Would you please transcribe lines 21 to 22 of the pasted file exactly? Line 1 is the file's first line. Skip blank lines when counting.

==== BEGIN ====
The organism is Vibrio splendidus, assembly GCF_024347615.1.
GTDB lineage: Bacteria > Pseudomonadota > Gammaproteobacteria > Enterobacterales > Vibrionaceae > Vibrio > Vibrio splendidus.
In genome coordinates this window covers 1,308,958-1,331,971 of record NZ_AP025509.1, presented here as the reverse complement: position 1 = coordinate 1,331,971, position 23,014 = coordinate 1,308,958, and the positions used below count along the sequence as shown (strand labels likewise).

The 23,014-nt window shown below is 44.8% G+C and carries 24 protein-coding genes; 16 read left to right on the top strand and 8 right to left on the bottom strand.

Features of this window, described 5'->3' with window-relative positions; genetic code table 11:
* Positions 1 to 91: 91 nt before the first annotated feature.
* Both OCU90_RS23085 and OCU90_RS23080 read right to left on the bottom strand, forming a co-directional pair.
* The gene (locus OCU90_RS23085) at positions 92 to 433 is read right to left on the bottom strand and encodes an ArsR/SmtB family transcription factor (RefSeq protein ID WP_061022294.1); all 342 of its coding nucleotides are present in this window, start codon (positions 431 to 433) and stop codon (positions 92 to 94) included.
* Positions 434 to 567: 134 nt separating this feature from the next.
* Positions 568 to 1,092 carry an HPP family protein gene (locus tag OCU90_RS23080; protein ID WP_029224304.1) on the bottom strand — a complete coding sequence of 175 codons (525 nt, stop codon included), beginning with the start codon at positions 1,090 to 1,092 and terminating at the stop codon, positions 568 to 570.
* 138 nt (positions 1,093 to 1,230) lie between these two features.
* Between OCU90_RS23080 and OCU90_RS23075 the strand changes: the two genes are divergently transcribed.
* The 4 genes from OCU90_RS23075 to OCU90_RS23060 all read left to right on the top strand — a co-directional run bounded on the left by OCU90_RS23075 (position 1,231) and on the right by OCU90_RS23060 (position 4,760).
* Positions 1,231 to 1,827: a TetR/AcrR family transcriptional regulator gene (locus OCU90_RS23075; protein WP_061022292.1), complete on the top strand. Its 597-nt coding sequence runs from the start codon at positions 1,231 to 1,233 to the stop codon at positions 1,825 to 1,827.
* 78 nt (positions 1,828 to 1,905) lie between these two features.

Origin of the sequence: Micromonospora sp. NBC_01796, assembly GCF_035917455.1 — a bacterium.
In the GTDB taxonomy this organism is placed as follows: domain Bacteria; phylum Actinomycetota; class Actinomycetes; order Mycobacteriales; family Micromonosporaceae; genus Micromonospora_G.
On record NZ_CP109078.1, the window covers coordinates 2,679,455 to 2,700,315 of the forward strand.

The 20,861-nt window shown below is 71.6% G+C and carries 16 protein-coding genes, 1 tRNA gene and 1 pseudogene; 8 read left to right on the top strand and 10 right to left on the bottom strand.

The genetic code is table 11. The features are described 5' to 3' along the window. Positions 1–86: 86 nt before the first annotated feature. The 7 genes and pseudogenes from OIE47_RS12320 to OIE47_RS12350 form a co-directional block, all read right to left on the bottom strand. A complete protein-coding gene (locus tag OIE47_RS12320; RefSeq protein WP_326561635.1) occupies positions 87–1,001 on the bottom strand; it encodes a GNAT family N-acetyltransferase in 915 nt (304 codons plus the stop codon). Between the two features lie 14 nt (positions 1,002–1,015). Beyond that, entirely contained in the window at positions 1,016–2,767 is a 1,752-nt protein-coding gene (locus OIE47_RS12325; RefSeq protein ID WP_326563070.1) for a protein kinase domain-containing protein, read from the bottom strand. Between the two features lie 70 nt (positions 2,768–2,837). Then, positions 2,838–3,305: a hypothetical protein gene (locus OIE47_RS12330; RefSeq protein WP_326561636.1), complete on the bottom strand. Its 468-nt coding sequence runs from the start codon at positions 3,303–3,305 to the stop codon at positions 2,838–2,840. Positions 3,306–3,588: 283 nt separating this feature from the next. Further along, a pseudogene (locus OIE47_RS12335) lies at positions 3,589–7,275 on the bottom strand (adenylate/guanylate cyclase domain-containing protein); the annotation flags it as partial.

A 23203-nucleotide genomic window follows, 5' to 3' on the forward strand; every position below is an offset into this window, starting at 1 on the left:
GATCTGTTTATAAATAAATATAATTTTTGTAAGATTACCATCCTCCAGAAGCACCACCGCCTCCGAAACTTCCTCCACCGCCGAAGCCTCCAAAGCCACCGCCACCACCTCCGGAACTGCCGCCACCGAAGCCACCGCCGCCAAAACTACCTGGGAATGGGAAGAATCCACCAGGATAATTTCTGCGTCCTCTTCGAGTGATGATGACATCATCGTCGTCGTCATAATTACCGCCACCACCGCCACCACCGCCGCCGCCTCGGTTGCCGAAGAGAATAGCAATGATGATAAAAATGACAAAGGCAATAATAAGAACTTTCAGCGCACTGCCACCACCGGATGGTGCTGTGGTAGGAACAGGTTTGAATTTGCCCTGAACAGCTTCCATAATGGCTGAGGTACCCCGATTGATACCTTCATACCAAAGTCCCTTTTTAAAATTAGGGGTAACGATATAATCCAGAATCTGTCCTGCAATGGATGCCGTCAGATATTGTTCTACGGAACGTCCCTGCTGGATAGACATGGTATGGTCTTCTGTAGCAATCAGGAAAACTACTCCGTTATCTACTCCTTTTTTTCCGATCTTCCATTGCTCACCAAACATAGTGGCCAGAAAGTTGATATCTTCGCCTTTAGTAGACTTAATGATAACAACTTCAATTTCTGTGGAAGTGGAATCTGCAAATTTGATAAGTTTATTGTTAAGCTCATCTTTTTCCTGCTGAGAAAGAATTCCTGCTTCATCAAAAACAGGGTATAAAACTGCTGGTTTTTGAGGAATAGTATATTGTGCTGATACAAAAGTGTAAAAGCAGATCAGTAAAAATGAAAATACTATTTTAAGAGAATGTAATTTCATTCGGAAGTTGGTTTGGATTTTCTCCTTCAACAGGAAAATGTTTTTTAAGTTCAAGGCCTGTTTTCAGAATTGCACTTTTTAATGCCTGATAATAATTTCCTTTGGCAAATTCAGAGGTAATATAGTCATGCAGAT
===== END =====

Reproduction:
A 23203-nucleotide genomic window follows, 5' to 3' on the forward strand; every position below is an offset into this window, starting at 1 on the left:
GATCTGTTTATAAATAAATATAATTTTTGTAAGATTACCATCCTCCAGAAGCACCACCGCCTCCGAAACTTCCTCCACCGCCGAAGCCTCCAAAGCCACCGCCACCACCTCCGGAACTGCCGCCACCGAAGCCACCGCCGCCAAAACTACCTGGGAATGGGAAGAATCCACCAGGATAATTTCTGCGTCCTCTTCGAGTGATGATGACATCATCGTCGTCGTCATAATTACCGCCACCACCGCCACCACCGCCGCCGCCTCGGTTGCCGAAGAGAATAGCAATGATGATAAAAATGACAAAGGCAATAATAAGAACTTTCAGCGCACTGCCACCACCGGATGGTGCTGTGGTAGGAACAGGTTTGAATTTGCCCTGAACAGCTTCCATAATGGCTGAGGTACCCCGATTGATACCTTCATACCAAAGTCCCTTTTTAAAATTAGGGGTAACGATATAATCCAGAATCTGTCCTGCAATGGATGCCGTCAGATATTGTTCTACGGAACGTCCCTGCTGGATAGACATGGTATGGTCTTCTGTAGCAATCAGGAAAACTACTCCGTTATCTACTCCTTTTTTTCCGATCTTCCATTGCTCACCAAACATAGTGGCCAGAAAGTTGATATCTTCGCCTTTAGTAGACTTAATGATAACAACTTCAATTTCTGTGGAAGTGGAATCTGCAAATTTGATAAGTTTATTGTTAAGCTCATCTTTTTCCTGCTGAGAAAGAATTCCTGCTTCATCAAAAACAGGGTATAAAACTGCTGGTTTTTGAGGAATAGTATATTGTGCTGATACAAAAGTGTAAAAGCAGATCAGTAAAAATGAAAATACTATTTTAAGAGAATGTAATTTCATTCGGAAGTTGGTTTGGATTTTCTCCTTCAACAGGAAAATGTTTTTTAAGTTCAAGGCCTGTTTTCAGAATTGCACTTTTTAATGCCTGATAATAATTTCCTTTGGCAAATTCAGAGGTAATATAGTCATGCAGAT